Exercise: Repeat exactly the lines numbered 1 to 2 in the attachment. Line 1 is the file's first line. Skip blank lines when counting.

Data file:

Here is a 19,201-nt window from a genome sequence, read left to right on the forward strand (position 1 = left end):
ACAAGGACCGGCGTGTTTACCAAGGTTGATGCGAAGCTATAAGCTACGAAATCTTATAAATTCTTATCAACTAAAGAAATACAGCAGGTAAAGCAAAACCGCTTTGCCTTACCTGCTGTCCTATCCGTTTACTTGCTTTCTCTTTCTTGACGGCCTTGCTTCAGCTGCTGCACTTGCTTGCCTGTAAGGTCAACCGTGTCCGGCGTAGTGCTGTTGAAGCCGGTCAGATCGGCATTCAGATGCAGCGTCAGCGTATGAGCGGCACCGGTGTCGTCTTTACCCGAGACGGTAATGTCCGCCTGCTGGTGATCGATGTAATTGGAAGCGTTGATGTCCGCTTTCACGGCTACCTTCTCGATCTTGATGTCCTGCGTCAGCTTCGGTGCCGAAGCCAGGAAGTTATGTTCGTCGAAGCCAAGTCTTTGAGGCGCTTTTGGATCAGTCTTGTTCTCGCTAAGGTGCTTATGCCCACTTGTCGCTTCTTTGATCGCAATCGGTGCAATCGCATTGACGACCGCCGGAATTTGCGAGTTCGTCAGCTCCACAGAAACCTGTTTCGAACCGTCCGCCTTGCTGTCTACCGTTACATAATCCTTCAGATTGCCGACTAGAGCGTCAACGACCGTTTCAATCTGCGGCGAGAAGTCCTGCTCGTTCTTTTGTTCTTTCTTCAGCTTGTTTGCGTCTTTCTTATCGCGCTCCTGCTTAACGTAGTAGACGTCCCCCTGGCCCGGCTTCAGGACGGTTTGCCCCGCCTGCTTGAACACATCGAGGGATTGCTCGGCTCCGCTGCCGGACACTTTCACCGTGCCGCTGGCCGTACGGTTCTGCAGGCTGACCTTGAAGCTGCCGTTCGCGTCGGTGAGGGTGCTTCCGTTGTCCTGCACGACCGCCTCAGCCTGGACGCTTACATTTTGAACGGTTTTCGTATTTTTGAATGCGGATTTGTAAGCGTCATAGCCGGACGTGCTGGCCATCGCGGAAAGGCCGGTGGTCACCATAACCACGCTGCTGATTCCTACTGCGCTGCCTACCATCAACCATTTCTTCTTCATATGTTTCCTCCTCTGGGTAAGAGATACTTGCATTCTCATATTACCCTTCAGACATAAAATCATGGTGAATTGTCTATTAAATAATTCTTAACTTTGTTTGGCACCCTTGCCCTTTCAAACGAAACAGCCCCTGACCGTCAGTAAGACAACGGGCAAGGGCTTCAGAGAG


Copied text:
Here is a 19,201-nt window from a genome sequence, read left to right on the forward strand (position 1 = left end):
ACAAGGACCGGCGTGTTTACCAAGGTTGATGCGAAGCTATAAGCTACGAAATCTTATAAATTCTTATCAACTAAAGAAATACAGCAGGTAAAGCAAAACCGCTTTGCCTTACCTGCTGTCCTATCCGTTTACTTGCTTTCTCTTTCTTGACGGCCTTGCTTCAGCTGCTGCACTTGCTTGCCTGTAAGGTCAACCGTGTCCGGCGTAGTGCTGTTGAAGCCGGTCAGATCGGCATTCAGATGCAGCGTCAGCGTATGAGCGGCACCGGTGTCGTCTTTACCCGAGACGGTAATGTCCGCCTGCTGGTGATCGATGTAATTGGAAGCGTTGATGTCCGCTTTCACGGCTACCTTCTCGATCTTGATGTCCTGCGTCAGCTTCGGTGCCGAAGCCAGGAAGTTATGTTCGTCGAAGCCAAGTCTTTGAGGCGCTTTTGGATCAGTCTTGTTCTCGCTAAGGTGCTTATGCCCACTTGTCGCTTCTTTGATCGCAATCGGTGCAATCGCATTGACGACCGCCGGAATTTGCGAGTTCGTCAGCTCCACAGAAACCTGTTTCGAACCGTCCGCCTTGCTGTCTACCGTTACATAATCCTTCAGATTGCCGACTAGAGCGTCAACGACCGTTTCAATCTGCGGCGAGAAGTCCTGCTCGTTCTTTTGTTCTTTCTTCAGCTTGTTTGCGTCTTTCTTATCGCGCTCCTGCTTAACGTAGTAGACGTCCCCCTGGCCCGGCTTCAGGACGGTTTGCCCCGCCTGCTTGAACACATCGAGGGATTGCTCGGCTCCGCTGCCGGACACTTTCACCGTGCCGCTGGCCGTACGGTTCTGCAGGCTGACCTTGAAGCTGCCGTTCGCGTCGGTGAGGGTGCTTCCGTTGTCCTGCACGACCGCCTCAGCCTGGACGCTTACATTTTGAACGGTTTTCGTATTTTTGAATGCGGATTTGTAAGCGTCATAGCCGGACGTGCTGGCCATCGCGGAAAGGCCGGTGGTCACCATAACCACGCTGCTGATTCCTACTGCGCTGCCTACCATCAACCATTTCTTCTTCATATGTTTCCTCCTCTGGGTAAGAGATACTTGCATTCTCATATTACCCTTCAGACATAAAATCATGGTGAATTGTCTATTAAATAATTCTTAACTTTGTTTGGCACCCTTGCCCTTTCAAACGAAACAGCCCCTGACCGTCAGTAAGACAACGGGCAAGGGCTTCAGAGAG